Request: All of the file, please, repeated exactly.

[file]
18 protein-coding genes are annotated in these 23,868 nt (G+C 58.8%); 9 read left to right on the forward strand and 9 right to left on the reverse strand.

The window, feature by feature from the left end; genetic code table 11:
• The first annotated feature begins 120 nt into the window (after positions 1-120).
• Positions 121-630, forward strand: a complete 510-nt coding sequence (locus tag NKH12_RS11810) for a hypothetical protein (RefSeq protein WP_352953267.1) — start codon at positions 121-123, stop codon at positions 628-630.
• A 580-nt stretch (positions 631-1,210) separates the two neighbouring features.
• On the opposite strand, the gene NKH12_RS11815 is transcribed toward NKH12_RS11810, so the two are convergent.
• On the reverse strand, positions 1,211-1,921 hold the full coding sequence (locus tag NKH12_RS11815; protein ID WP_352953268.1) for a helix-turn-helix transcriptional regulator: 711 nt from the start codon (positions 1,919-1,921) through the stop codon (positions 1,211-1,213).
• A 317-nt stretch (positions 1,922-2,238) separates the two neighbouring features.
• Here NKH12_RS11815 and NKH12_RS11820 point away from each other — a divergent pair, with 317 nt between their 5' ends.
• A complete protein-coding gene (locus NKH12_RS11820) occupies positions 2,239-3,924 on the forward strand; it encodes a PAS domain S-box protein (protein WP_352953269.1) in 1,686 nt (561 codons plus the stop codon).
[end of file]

18 protein-coding genes are annotated in these 23,868 nt (G+C 58.8%); 9 read left to right on the forward strand and 9 right to left on the reverse strand.

The window, feature by feature from the left end; genetic code table 11:
• The first annotated feature begins 120 nt into the window (after positions 1-120).
• Positions 121-630, forward strand: a complete 510-nt coding sequence (locus tag NKH12_RS11810) for a hypothetical protein (RefSeq protein WP_352953267.1) — start codon at positions 121-123, stop codon at positions 628-630.
• A 580-nt stretch (positions 631-1,210) separates the two neighbouring features.
• On the opposite strand, the gene NKH12_RS11815 is transcribed toward NKH12_RS11810, so the two are convergent.
• On the reverse strand, positions 1,211-1,921 hold the full coding sequence (locus tag NKH12_RS11815; protein ID WP_352953268.1) for a helix-turn-helix transcriptional regulator: 711 nt from the start codon (positions 1,919-1,921) through the stop codon (positions 1,211-1,213).
• A 317-nt stretch (positions 1,922-2,238) separates the two neighbouring features.
• Here NKH12_RS11815 and NKH12_RS11820 point away from each other — a divergent pair, with 317 nt between their 5' ends.
• A complete protein-coding gene (locus NKH12_RS11820) occupies positions 2,239-3,924 on the forward strand; it encodes a PAS domain S-box protein (protein WP_352953269.1) in 1,686 nt (561 codons plus the stop codon).